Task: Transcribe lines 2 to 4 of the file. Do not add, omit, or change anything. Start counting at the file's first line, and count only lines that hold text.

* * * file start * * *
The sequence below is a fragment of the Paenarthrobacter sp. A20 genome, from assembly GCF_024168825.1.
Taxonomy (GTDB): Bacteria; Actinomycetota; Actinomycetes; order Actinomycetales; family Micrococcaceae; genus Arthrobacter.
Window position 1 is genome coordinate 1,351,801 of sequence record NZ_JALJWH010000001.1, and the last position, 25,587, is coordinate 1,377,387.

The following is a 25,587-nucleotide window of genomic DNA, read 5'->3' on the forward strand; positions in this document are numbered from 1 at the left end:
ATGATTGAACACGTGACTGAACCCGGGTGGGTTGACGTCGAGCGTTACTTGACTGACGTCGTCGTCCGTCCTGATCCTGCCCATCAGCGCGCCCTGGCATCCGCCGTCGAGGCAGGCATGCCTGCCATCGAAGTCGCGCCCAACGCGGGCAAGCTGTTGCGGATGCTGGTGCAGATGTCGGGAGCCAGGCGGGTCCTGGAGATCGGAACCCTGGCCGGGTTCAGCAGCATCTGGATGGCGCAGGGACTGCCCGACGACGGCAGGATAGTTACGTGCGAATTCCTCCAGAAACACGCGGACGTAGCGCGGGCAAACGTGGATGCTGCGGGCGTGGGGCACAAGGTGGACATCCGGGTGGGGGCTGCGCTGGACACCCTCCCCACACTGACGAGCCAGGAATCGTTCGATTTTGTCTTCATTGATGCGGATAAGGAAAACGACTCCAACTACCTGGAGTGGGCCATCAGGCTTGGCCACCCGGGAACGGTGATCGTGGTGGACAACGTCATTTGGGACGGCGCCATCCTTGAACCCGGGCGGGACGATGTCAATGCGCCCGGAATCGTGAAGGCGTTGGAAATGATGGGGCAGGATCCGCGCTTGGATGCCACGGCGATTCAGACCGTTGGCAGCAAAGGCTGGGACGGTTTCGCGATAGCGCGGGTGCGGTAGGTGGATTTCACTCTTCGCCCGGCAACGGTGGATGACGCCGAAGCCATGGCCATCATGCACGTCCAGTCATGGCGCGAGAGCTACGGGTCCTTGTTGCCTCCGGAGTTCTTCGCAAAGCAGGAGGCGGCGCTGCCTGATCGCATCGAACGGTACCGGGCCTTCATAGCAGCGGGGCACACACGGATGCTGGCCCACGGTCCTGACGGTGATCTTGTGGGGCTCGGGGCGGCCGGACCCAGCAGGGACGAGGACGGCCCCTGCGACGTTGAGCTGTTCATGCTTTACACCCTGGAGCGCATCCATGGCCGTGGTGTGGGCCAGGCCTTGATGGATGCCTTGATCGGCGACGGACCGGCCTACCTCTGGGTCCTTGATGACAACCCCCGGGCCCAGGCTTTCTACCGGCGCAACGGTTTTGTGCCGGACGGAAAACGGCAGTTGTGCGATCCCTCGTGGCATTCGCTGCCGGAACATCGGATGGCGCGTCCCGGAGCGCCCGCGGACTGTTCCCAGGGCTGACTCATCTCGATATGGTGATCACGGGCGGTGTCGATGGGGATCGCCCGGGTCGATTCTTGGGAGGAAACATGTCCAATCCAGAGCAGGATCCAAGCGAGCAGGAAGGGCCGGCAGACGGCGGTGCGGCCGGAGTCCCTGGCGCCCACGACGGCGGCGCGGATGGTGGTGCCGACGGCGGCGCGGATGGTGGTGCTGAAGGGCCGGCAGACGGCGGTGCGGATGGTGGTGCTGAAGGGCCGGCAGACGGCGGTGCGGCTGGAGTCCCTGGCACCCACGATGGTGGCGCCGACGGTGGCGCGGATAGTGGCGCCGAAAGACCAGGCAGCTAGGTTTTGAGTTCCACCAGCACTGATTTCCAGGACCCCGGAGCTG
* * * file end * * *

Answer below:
Taxonomy (GTDB): Bacteria; Actinomycetota; Actinomycetes; order Actinomycetales; family Micrococcaceae; genus Arthrobacter.
Window position 1 is genome coordinate 1,351,801 of sequence record NZ_JALJWH010000001.1, and the last position, 25,587, is coordinate 1,377,387.

The following is a 25,587-nucleotide window of genomic DNA, read 5'->3' on the forward strand; positions in this document are numbered from 1 at the left end: